Why democracy survives in rich countries is an interesting question, to which answers are mainly speculative. Some suggest that in wealthy countries, both the wealthy and the poor have reasons to maintain democracy—if it exists—over support for a coup. As Lipset (1960: 51) said over half a century ago: “If there is enough wealth in the country so that it does not make too much difference whether redistribution takes place, it is easier to accept the idea that it does not matter too much which side is in power. But if loss of office means serious losses for major groups, they will seek to retain office by any means available.” Benhabib and Przeworski (2006) put it more sharply: if we assume the diminishing marginal utility of income and that people also value the freedom that comes with democracy, the rich will prefer to accept a degree of redistribution in favor of the poor rather than give up their freedom (since it is relatively good bargain). The poor will prefer the substantial utility gains they can achieve as beneficiaries of redistribution over attempting coups—which might fail and will, in any case, cost them their freedom as well.1Przeworski (2006) speculates that democracy might have better prospects for survival in poor countries if they are egalitarian due to the dearth of wealthy people whose assets could be expropriated in a revolution. Apart from the difficulties attending this reasoning raised in the next paragraph, it fails to account for democracy’s survival in India, which has a comparable Gini coefficient to New Zealand, France, and the United Kingdom. See Global Gini index (Distribution of family income) ranking by country. CIA Factbook for 2010. January 2010. http://www.mongabay.com/reference/stats/rankings/2172.html (03‐27‐2013).
There might be something to arguments of this sort, but they are glaringly devoid of mechanisms and they rely heavily on debatable stylized facts. Moreover, they ignore obvious collective action problems among “the rich” and “the poor,” not to mention agency problems between both groups and their political representatives, which are glossed over in Lipset’s formulation. These collective action and agency problems are rife in much of distributive politics (see below).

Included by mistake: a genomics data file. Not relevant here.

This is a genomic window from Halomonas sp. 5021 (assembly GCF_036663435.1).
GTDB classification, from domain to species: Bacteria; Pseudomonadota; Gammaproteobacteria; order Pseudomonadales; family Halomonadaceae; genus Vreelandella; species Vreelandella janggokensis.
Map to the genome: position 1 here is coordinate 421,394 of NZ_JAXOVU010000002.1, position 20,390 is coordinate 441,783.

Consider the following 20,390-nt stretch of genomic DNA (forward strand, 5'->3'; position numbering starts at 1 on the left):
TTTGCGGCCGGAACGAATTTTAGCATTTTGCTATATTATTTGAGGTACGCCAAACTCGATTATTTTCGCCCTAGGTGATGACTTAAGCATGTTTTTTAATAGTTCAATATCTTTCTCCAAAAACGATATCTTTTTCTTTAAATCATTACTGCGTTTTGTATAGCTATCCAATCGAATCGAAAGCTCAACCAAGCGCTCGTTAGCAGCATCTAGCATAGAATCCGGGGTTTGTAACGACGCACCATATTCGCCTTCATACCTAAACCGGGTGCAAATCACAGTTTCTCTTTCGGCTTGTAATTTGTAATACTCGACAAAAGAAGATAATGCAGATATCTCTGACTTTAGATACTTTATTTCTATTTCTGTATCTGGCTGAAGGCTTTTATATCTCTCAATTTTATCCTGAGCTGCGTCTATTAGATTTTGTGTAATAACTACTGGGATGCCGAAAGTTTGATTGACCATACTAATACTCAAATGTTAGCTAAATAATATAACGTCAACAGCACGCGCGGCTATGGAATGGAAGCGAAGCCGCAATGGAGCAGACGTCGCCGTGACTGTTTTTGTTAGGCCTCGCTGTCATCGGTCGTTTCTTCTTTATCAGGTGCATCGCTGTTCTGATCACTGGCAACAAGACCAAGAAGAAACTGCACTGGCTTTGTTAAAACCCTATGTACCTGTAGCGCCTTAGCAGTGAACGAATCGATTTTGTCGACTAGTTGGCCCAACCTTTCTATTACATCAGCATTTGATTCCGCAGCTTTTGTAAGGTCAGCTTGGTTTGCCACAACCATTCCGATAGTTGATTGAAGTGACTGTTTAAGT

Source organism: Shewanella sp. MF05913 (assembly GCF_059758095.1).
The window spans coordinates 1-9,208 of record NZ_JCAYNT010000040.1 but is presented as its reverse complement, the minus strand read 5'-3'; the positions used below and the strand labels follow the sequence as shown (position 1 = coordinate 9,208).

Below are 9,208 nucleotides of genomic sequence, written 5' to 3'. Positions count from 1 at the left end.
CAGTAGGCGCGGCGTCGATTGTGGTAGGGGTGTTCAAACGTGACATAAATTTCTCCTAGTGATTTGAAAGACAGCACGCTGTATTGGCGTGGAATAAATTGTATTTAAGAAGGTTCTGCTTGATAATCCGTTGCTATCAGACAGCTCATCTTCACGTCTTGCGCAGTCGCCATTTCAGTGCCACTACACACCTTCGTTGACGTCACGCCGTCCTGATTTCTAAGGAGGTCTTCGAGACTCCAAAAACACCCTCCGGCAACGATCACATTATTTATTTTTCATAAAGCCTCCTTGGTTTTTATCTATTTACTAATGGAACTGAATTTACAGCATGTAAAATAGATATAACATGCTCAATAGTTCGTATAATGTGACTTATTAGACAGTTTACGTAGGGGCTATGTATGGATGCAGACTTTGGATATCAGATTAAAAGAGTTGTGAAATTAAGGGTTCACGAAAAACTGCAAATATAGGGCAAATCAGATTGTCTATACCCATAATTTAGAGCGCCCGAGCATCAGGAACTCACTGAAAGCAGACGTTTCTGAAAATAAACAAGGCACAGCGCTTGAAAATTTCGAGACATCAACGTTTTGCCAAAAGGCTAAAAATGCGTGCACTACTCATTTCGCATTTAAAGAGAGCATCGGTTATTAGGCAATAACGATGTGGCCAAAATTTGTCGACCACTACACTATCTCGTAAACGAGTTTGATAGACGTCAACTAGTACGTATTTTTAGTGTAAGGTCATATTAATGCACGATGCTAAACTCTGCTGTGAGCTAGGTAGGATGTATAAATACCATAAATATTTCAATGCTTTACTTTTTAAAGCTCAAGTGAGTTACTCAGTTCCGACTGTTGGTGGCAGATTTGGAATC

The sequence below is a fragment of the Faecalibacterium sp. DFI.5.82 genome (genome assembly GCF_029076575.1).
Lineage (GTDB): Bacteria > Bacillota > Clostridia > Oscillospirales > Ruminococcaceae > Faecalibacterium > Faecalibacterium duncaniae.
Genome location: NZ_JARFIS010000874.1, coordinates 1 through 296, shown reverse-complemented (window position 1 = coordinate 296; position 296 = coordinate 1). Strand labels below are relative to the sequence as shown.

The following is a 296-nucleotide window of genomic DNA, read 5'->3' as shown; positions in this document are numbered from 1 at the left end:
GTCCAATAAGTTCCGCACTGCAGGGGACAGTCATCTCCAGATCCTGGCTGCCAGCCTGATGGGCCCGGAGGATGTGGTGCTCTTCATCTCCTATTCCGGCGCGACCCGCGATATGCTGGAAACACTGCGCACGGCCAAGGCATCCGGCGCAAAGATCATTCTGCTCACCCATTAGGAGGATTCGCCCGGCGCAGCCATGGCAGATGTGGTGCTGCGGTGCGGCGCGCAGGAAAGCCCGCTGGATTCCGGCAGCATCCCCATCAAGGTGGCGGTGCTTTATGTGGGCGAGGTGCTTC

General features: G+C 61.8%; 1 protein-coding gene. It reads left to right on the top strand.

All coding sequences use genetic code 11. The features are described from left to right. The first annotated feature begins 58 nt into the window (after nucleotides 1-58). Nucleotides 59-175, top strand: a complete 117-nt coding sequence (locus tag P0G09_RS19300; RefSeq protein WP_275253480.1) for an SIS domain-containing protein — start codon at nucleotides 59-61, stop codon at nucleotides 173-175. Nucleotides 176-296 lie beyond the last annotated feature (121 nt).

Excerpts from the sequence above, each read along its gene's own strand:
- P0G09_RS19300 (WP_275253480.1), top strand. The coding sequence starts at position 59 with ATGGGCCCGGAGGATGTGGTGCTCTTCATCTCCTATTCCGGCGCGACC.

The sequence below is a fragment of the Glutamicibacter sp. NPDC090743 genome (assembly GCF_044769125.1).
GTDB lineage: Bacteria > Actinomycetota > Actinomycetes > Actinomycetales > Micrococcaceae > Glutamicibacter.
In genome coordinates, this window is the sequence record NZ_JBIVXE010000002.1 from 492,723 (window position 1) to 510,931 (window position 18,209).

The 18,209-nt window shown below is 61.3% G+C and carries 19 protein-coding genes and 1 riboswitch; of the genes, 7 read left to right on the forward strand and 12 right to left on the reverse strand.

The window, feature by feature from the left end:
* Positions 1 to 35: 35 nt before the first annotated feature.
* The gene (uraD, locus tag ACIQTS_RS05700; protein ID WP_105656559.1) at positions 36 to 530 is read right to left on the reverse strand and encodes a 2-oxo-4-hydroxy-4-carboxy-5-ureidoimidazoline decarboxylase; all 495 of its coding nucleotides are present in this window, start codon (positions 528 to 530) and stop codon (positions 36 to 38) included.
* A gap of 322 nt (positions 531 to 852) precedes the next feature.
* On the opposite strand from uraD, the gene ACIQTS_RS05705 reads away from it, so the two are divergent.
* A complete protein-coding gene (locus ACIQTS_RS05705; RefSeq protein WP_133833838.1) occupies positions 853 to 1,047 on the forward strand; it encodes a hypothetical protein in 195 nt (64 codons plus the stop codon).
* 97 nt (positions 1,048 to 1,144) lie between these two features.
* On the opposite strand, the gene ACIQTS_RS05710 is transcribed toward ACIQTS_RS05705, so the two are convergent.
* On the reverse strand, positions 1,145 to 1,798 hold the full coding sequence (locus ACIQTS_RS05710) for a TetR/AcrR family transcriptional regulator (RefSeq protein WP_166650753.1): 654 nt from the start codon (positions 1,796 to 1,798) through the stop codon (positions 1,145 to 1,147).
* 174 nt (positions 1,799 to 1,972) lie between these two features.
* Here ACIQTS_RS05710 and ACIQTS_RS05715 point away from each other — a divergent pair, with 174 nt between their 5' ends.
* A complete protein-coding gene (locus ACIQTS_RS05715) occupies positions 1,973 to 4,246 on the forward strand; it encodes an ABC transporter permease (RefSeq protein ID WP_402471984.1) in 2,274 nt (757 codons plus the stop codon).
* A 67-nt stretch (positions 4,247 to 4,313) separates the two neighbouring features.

A more parsimonious and also more political story focuses on office-holders themselves, and turns on the costs to them of giving up office. Democracy depends minimally, but vitally, on the willingness of office-holders to give up power when they lose an election. This, in turn, means that there must be somewhere reasonably appealing for them to go. Poor countries tend to be marked by winner‐take‐all (and, hence, loser‐lose‐all) politics, whereas richer democracies offer other opportunities to formerly employed political elites. When Jimmy Carter lost the presidency in 1980, he could go on to join corporate boards, write books, create foundations, and, had he chosen, get wealthier than he could ever have by remaining in office. Sending the tanks down Pennsylvania Avenue is scarcely worth contemplating in such circumstances. The practice of alternation was by then so deeply entrenched in American politics that it would have been hard to imagine a losing candidate even considering trying a coup, even when—as with the Democrats in 2000—the losers believed that the election had been stolen (see Wells & Levy, 2013).